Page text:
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Pointful Education's Approach

Updated: Aug 15, 2018


With Pointful Education courses, we want students to:

  1. Grasp the Technology

  2. Understand the Challenges

  3. Realize the Potential

To describe each of these in a little greater detail:

  1. Grasp the Technology: We want students to grasp the complex technologies that are out there in the world and are and will be a big part of their lives. Of course, many concepts are very advanced and technical. Things like artificial intelligence, cryptography, and additive manufacturing are extremely deep and complex and can take years of undergraduate and graduate students (along with actual work experience) to fully master and apply. To make these courses introductory and accessible to high school students, we scaffold at a slow, methodical pace. We make sure to define all potentially unknown words and use plenty of real life examples and analogies to illustrate a technology or principle. By grasping and in many cases simply becoming aware of what is happening in the world around them will better help them identify education and career paths that they otherwise might not have gone down.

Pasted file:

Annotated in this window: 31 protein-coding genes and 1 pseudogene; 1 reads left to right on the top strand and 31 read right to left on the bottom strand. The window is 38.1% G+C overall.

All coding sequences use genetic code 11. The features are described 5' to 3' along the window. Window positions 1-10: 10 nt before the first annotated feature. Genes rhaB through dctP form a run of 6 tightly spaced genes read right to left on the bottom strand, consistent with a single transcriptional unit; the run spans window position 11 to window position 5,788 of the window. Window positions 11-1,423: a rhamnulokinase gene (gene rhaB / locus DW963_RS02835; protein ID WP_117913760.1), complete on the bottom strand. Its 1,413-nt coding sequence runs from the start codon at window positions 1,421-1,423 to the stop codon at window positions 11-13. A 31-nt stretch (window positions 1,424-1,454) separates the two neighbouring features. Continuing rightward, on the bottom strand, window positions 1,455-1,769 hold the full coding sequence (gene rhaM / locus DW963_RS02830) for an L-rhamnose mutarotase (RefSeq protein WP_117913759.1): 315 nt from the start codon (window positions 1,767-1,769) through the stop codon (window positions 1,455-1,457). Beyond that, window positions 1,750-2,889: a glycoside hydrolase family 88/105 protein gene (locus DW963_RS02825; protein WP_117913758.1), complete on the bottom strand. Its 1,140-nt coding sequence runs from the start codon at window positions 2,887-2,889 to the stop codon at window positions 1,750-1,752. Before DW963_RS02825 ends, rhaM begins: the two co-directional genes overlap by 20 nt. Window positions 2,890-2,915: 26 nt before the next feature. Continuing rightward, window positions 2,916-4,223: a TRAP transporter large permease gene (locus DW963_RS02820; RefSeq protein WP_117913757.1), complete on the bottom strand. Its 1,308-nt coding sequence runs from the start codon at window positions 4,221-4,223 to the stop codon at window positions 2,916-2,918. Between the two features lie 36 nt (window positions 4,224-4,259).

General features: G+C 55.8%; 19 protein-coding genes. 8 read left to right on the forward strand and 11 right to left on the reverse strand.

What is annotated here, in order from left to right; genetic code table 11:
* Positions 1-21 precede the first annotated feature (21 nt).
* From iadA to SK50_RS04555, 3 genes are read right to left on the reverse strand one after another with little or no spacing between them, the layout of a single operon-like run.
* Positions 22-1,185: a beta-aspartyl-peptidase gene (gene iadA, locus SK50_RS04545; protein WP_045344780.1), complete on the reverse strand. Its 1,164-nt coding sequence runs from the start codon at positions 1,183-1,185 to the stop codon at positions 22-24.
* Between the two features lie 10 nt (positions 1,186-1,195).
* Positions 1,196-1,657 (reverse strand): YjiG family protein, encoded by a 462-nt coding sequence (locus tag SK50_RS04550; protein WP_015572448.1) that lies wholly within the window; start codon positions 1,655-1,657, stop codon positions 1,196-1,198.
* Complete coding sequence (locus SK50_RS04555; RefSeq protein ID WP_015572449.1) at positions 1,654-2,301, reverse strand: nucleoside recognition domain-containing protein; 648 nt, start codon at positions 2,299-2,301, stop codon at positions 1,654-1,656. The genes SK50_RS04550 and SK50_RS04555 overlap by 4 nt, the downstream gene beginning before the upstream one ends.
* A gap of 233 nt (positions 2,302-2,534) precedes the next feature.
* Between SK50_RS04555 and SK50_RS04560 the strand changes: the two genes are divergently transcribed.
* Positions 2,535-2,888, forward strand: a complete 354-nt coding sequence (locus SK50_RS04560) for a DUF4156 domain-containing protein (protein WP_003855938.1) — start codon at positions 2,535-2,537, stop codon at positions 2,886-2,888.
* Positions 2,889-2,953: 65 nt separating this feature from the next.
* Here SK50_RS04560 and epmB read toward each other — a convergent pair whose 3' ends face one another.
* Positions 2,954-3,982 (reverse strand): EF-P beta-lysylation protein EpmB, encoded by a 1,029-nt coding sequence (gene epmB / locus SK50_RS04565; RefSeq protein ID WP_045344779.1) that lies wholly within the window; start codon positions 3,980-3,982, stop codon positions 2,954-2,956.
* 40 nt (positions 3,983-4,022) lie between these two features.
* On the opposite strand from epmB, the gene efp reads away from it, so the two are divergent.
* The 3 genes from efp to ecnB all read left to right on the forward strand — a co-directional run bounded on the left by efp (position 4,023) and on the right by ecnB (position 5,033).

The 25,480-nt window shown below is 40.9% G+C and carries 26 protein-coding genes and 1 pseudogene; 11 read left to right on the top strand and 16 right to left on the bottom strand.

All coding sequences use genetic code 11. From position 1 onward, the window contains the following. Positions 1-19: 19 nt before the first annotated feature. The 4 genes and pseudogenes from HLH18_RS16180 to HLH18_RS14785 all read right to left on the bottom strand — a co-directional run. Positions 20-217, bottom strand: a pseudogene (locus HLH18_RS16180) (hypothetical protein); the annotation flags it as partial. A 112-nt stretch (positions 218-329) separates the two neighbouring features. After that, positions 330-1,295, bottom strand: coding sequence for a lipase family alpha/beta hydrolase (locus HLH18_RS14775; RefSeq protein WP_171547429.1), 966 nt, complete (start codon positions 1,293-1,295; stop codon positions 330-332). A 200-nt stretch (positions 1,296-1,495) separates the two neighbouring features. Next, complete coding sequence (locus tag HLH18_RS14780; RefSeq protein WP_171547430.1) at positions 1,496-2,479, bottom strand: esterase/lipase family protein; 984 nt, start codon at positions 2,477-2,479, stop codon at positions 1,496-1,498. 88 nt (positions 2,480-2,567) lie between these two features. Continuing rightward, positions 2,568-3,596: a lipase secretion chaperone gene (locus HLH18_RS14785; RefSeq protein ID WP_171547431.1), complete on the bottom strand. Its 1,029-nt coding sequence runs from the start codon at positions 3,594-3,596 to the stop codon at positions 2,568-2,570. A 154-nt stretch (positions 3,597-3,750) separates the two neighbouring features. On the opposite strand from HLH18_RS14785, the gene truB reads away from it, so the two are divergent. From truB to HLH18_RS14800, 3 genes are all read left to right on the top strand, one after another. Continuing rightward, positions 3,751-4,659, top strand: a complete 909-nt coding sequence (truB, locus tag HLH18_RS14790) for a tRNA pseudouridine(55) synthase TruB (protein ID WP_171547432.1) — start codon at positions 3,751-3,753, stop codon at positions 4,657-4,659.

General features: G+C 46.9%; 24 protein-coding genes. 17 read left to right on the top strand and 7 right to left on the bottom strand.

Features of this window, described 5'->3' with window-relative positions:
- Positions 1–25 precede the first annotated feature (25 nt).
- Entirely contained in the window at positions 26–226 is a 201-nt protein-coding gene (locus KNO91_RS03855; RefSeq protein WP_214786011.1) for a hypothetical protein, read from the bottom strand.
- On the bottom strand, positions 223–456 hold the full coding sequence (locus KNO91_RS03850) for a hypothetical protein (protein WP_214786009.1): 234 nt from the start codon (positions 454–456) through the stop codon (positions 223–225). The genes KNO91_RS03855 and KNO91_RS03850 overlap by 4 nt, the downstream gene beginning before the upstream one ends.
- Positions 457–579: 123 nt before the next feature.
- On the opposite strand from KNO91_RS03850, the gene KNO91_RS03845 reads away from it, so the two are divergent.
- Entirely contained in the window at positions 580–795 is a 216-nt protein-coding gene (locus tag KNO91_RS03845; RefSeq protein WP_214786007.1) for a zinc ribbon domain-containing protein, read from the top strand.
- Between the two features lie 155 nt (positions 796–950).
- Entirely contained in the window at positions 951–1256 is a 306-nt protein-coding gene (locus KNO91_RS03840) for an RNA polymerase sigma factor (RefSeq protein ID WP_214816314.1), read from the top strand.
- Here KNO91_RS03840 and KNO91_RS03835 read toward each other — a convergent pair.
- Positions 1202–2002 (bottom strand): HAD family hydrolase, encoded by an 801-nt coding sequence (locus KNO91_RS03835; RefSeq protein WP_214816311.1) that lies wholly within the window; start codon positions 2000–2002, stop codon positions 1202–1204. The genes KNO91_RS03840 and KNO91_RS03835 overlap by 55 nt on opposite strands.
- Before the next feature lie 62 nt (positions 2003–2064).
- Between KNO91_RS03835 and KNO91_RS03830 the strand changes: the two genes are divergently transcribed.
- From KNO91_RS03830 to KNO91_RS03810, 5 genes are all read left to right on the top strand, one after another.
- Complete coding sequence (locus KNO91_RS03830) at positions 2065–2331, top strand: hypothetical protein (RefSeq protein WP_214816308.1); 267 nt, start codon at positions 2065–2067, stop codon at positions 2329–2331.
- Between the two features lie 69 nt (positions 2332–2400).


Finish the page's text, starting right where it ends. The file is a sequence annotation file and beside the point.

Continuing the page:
2. Understand the Technology: We are not technology maximalists and recognize that there are downsides and challenges to new technologies and ideas. Automobiles allowed people to be more mobile but also contributed to air pollution. The Internet disseminates knowledge and connects people across the globe, but also can be used for cyberbullying, hacking, and a whole host of illicit activities. Our courses do not ignore or gloss over the potential problems with new technologies, but make it a core component to allow the student to absorb, contemplate, and discuss both the benefits and drawbacks of a new technology.

  3. Realizing the potential is two-fold. First, we want the student to realize the potential and growth of new technologies. Much has been said about exponential growth of certain technologies. Initially exponential growth looks linear, but over time a constant doubling can mean explosive growth once technologies become mainstream. We encourage students to think about new ideas and applications of technology, as they will be our future engineers, entrepreneurs, and policy makers. Second, we want student to realize their own potential. Since these courses are introductory and unlike any other elective the student has likely taken in school, they can be beneficial for the gifted student at an elite private school, to a rural or inner-city student struggling with credit recovery, and everywhere in between.

When students apply and master this framework, they will be better prepared to handle the changes that technology will bring during their lifetime.

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